Meatless Mondays are a growing movement to encourage restaurants and people to eat differently one day per week.
The movement began in 2003 when Sid Lerner, founder and chairman of The Monday Campaigns, was brainstorming with the Johns Hopkins Bloomberg School of Public Health. Doctors, epidemiologists and sustainability experts wrestled with the excess fat and cholesterol that were making American diets life-threatening.
A recent Monday Campaigns survey showed 43 percent of Americans participate in Meatless Monday on an occasional basis. About 30 countries participate.
JoAnna Lewis-Ludkowski works at the family-owned Outage Bar and Grill in Ottawa, where she occasionally prepares meatless meals. Because of food allergies, Ludkowski is a gluten-free vegan, which means she eats no animal products.
“I was vegetarian in high school by choice because I didn’t miss meat in my diet,” Ludkowski told The Times. “During pregnancy of my first son, I added meat to my diet when I became anemic. I love to cook, so I do not feel it is difficult to prepare meatless meals, and I enjoy trying new recipes.”
She noted eating out and attending holiday parties present the greatest challenge when trying to maintain a meat-free lifestyle.
Cinda Bond, owner of Grant Street Grocery in Streator, began offering Meatless Monday meals more than one year ago, when chef Mario Batali promoted the Meatless Monday movement.
Grant Street Grocery is known for its homemade food. Bond offers a variety of dishes, including spinach quiche, spinach stromboli, egg salad, roasted vegetable tacos and Italian grilled cheese.
“We give people another option of doing something meatless, to make people aware that meals without meat taste good,” Bond said. “The less meat we eat, the better. It is for our environment, and it’s only one day.”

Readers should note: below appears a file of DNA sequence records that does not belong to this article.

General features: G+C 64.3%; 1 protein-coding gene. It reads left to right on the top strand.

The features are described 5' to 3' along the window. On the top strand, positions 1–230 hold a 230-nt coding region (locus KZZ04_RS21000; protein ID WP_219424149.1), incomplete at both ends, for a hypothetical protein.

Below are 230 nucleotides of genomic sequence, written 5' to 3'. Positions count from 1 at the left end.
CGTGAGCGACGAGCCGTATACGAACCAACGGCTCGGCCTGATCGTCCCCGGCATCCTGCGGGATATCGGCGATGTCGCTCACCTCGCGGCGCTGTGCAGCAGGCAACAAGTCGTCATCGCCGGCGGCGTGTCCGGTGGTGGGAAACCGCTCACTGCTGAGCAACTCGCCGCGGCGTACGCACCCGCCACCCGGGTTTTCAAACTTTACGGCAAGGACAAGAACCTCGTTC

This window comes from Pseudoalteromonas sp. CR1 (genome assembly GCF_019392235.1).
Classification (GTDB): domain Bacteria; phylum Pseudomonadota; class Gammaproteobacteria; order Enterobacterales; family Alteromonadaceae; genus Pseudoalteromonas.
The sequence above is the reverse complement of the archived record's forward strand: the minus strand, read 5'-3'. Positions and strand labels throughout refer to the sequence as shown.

Bond said the Meatless Monday offerings have attracted people who already are vegetarian and people who are trying something new.
“I think it’s both. ... I think most people enjoy it because it does taste good,” she said. “My grandfather would fast at lunch on Wednesdays and Fridays during Lent. He figured that since he wasn’t eating (meat) maybe someone else in the world was.”
The Times posted a question on Facebook about Meatless Mondays. Several responders said they eat meatless meals for various reasons.
“I have a family history of heart disease, high blood pressure, etc.,” Mac Guffin wrote. “I very much limit my meat anyway. At first, it was hard, but now, I don’t think twice about it. It’s second nature. I do a variety of salads, pasta and lots of veggies. A good filled baked potato is like a whole meal.”
“Going without meat once a week can reduce your chances of getting diseases like cancer and cardiovascular illnesses,” said Mary Lou Goetz Mandrell. “It can also reduce your carbon footprint and save resources like fresh water (water is used in the butchering of animals). I haven’t eaten meat in years (never ate much anyway), and I wish restaurants would start catering more to people like me.”
St. Mary’s Hospital Registered Dietitian Anne Lauterjung said there are no nutritional concerns to eating meatless meals one to two times per week, but those who choose to go meatless for longer periods of time do need to be aware of getting enough protein and vitamin B12.
“People who prefer to abstain totally from meat — beef, pork, game, poultry, seafood and eggs — need to plan more to make sure they are consuming adequate sources of protein and combinations of essential amino acids,” Lauterjung said. “B12 deficiency can be more common in a strict vegan versus some one who still consumes seafood and poultry on a regular basis.”
Other protein sources include dried beans, egg whites, cheese, milk, yogurt, cottage cheese and soy. She noted vegetarians and those who avoid red meat can have lower blood pressure and lower LDL levels than those who consume red meat on a regular basis.
For more information, visit meatlessmonday.com.